[Python-Dev] -z, -i and -m, maybe bug in runpy?

Nick Coghlan ncoghlan at gmail.com
Tue Jul 24 16:16:24 CEST 2007

Nick Coghlan wrote:
> Phillip J. Eby wrote:
>> While trying to get my -z replacement patch to work, I stumbled across 
>> a bug in the -m implementation (and in runpy).  It seems that when you 
>> run the code of a -m module, it is *not* run in the __main__ module 
>> namespace!
>> So even though __name__=='__main__', globals() is not 
>> sys.modules['__main__'].__dict__.  This seems wrong to me.  Does 
>> anybody know why runpy doesn't actually run the code in the target 
>> module?
> After implementing the runpy explicit relative import tests over the 
> last couple of days, it actually occurred to me earlier today that I 
> didn't have a test for this scenario. When I thought of the test, I was 
> also pretty sure it would fail - it appears I was right :)

OK, I've now had a closer look, and the problem isn't what I initially 
thought when I read your message (the test which I expected to fail 
actually passed without changing the current implementation). It turns 
out that while the module is actually executing it does the right thing 
- the problem only arises when the run_module function attempts to clean 
up after itself by reverting some of the changes it makes to the sys module.

The specific problem is this sentence from the run_module docs:
   "Both sys.argv[0] and sys.modules[__name__] are restored to their 
original values before the function returns."

It looks like those semantics are a mistake - the changes to the sys 
module should persist after the function terminates, leaving it to the 
calling code to decide whether or not it wants to restore the original 

>> One consequence of this is that the -i option is much less useful when 
>> you use -m, because the script's globals have disappeared before you 
>> get to the interpreter prompt.

See above - the problem is that the function is cleaning up after itself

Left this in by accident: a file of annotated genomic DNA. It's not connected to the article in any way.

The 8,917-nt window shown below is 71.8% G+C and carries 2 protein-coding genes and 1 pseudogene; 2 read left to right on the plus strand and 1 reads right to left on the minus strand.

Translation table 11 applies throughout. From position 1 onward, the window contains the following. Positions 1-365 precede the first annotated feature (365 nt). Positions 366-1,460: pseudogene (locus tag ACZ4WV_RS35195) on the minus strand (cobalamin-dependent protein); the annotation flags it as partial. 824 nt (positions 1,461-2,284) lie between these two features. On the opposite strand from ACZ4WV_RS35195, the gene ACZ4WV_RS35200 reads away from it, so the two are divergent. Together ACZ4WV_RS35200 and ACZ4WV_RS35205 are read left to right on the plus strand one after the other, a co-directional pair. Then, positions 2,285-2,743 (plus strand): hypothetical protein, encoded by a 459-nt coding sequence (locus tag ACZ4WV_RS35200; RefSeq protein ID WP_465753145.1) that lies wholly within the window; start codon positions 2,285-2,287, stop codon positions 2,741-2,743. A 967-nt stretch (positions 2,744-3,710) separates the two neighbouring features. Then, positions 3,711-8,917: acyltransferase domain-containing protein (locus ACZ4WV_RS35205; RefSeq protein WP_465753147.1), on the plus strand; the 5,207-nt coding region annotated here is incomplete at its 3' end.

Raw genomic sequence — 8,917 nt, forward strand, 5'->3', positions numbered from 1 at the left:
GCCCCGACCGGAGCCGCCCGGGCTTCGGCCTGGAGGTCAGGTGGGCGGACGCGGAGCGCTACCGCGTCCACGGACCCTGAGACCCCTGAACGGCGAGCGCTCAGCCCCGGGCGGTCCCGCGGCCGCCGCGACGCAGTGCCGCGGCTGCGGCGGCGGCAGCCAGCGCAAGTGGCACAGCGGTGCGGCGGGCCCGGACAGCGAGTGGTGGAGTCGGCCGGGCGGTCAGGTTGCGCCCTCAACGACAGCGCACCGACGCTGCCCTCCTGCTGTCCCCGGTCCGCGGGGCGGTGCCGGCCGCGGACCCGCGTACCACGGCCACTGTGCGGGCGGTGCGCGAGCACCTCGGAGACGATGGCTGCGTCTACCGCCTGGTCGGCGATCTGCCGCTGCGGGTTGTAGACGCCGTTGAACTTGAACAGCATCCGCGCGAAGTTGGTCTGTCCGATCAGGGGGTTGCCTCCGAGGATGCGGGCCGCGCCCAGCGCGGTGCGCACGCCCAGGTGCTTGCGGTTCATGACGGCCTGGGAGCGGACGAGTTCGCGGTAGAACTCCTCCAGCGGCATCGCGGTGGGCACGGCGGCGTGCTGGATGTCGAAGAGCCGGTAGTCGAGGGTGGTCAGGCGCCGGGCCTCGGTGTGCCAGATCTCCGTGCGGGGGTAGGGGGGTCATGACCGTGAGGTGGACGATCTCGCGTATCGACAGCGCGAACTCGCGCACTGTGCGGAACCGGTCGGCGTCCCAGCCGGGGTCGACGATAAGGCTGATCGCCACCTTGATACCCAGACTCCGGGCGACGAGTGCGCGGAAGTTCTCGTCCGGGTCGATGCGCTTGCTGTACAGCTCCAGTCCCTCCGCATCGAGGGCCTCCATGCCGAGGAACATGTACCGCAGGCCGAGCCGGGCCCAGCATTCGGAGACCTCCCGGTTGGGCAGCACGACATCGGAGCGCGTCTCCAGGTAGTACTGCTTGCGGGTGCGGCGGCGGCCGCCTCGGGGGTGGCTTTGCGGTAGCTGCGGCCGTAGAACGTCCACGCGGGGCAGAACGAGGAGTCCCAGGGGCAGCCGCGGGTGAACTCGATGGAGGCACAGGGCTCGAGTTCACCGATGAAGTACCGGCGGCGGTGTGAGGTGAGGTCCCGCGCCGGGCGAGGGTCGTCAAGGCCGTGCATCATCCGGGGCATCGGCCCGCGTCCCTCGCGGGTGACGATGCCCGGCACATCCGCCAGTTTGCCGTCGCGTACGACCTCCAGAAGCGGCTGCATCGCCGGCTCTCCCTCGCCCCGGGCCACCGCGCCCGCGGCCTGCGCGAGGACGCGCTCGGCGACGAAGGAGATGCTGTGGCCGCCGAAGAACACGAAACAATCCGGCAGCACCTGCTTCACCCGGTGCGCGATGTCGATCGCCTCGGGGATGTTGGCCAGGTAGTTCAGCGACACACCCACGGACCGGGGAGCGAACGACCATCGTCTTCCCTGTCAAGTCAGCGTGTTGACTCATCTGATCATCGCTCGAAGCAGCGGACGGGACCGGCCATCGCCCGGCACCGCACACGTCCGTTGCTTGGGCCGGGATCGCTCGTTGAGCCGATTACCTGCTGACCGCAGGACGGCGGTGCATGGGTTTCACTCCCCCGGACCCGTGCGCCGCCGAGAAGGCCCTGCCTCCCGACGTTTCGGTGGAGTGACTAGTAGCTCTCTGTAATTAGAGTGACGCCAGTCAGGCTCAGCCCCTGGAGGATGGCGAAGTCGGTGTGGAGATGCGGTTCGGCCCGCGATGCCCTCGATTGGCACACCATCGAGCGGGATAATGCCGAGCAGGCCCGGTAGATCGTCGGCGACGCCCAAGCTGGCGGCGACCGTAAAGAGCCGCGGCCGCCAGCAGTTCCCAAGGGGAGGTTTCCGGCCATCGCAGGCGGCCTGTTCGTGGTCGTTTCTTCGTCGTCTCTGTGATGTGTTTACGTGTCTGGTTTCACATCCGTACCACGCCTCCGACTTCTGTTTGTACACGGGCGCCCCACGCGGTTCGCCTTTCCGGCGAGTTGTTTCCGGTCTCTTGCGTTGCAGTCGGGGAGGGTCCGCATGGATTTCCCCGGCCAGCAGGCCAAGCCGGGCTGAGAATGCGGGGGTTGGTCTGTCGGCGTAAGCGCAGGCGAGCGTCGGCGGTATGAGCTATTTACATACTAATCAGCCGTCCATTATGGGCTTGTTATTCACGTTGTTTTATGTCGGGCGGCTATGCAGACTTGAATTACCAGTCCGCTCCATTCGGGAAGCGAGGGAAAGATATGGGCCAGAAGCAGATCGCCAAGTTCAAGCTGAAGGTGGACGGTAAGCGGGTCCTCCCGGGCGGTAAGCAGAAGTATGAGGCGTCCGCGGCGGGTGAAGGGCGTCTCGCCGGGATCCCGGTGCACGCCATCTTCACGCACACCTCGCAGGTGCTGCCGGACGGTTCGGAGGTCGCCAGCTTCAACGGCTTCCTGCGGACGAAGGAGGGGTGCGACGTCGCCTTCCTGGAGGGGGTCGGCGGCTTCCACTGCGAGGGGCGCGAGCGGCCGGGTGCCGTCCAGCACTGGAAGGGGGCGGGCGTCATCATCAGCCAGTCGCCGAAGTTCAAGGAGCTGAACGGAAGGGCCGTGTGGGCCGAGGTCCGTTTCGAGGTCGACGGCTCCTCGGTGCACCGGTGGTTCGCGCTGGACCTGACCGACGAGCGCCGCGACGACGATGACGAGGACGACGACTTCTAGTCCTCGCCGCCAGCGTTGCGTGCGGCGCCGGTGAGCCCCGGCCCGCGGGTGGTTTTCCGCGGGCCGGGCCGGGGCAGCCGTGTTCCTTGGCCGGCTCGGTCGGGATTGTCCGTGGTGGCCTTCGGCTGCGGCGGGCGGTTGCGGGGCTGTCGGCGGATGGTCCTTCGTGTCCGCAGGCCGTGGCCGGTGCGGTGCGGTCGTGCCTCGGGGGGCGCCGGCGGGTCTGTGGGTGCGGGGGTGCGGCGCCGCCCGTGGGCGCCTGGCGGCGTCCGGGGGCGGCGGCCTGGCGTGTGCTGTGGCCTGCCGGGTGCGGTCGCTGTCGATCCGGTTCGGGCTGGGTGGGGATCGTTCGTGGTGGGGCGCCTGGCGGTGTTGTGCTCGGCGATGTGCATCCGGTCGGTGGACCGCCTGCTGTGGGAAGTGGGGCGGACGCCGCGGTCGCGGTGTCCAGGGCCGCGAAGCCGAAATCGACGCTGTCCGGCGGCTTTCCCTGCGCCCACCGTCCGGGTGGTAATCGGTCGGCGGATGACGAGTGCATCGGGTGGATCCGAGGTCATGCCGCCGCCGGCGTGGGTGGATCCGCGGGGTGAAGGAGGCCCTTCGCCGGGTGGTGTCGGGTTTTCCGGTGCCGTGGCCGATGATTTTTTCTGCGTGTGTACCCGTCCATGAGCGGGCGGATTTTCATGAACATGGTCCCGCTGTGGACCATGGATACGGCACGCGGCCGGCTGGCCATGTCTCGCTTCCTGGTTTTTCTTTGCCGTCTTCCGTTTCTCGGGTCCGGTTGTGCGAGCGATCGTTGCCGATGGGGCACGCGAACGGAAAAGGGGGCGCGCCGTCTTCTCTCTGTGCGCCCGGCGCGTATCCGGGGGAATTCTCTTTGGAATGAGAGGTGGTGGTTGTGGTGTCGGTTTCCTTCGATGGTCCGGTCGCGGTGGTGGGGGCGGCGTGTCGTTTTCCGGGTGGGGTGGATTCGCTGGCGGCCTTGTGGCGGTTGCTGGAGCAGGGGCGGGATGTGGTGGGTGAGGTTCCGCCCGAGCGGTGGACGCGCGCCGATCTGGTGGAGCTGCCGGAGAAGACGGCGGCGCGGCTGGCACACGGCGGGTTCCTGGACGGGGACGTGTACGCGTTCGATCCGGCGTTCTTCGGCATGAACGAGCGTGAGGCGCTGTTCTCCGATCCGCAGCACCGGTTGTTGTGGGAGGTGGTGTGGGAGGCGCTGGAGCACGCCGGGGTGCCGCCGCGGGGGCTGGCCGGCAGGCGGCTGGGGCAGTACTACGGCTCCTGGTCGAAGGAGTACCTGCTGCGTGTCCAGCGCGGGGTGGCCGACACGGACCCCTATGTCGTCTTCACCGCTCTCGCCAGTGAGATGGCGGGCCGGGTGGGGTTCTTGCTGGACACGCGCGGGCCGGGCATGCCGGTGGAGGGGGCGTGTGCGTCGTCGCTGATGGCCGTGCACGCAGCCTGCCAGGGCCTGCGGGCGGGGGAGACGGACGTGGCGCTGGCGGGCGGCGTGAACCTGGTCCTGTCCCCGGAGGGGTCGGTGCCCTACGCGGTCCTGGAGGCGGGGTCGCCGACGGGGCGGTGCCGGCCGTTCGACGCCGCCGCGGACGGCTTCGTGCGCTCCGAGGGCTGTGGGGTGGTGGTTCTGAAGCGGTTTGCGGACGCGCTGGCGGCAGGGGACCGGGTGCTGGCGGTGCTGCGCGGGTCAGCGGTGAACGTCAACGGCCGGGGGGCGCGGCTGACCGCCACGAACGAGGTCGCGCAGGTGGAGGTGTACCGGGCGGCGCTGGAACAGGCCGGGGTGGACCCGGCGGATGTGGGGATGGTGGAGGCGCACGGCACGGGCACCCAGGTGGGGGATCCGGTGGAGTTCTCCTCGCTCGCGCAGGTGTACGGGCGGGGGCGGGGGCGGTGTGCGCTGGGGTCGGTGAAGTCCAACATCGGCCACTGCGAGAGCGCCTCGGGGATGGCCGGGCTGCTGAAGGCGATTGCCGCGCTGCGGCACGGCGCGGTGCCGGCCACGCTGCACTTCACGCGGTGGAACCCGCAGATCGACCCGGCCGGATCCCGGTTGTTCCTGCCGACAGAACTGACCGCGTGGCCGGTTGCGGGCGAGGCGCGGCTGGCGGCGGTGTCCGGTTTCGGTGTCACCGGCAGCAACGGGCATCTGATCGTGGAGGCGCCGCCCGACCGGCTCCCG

and deleting things that may still be of interest when -i is also specified.

>> At this point, I've successfully gotten a -z replacement patch, except 
>> that it inherits this apparent bug from -m, which for a while led me 
>> to believe my patch was broken (when in fact it works fine, apart from 
>> inheriting the -m behavior).
>> Does anybody know if this behavior is intended, and if so, why?  And 
>> what are the consequences of changing/fixing it?

It was intended enough to be documented that way, but I don't recall 
putting any significant thought into that aspect of the implementation, 
and nor do I remember anyone else questioning it.

The fact that it completely breaks the -i switch seems more than enough 
reason to consider it a bug, though.

I've changed the behaviour in r56520 to simply leave the alterations to 
sys in place when the function terminates. While this is a definite 
change to the interface (and hence not a candidate for direct 
backporting), I think the difference is small enough for the 2.5 to 2.6 

If enough people prefer, I can switch the code to an approach which 
fixes -m while leaving the semantics of runpy.run_module alone. This 
would involve renaming the version of run_module I just checked into SVN 
have -m invoke that version directly. run_module would be changed to 
wrap the function used by -m in the necessary code to restore the sys 
module to something more closely resembling its original state. That 
would also be the approach to take if we decided we wanted to backport 
this fix to the 2.5 maintenance branch.


Nick Coghlan   |   ncoghlan at gmail.com   |   Brisbane, Australia

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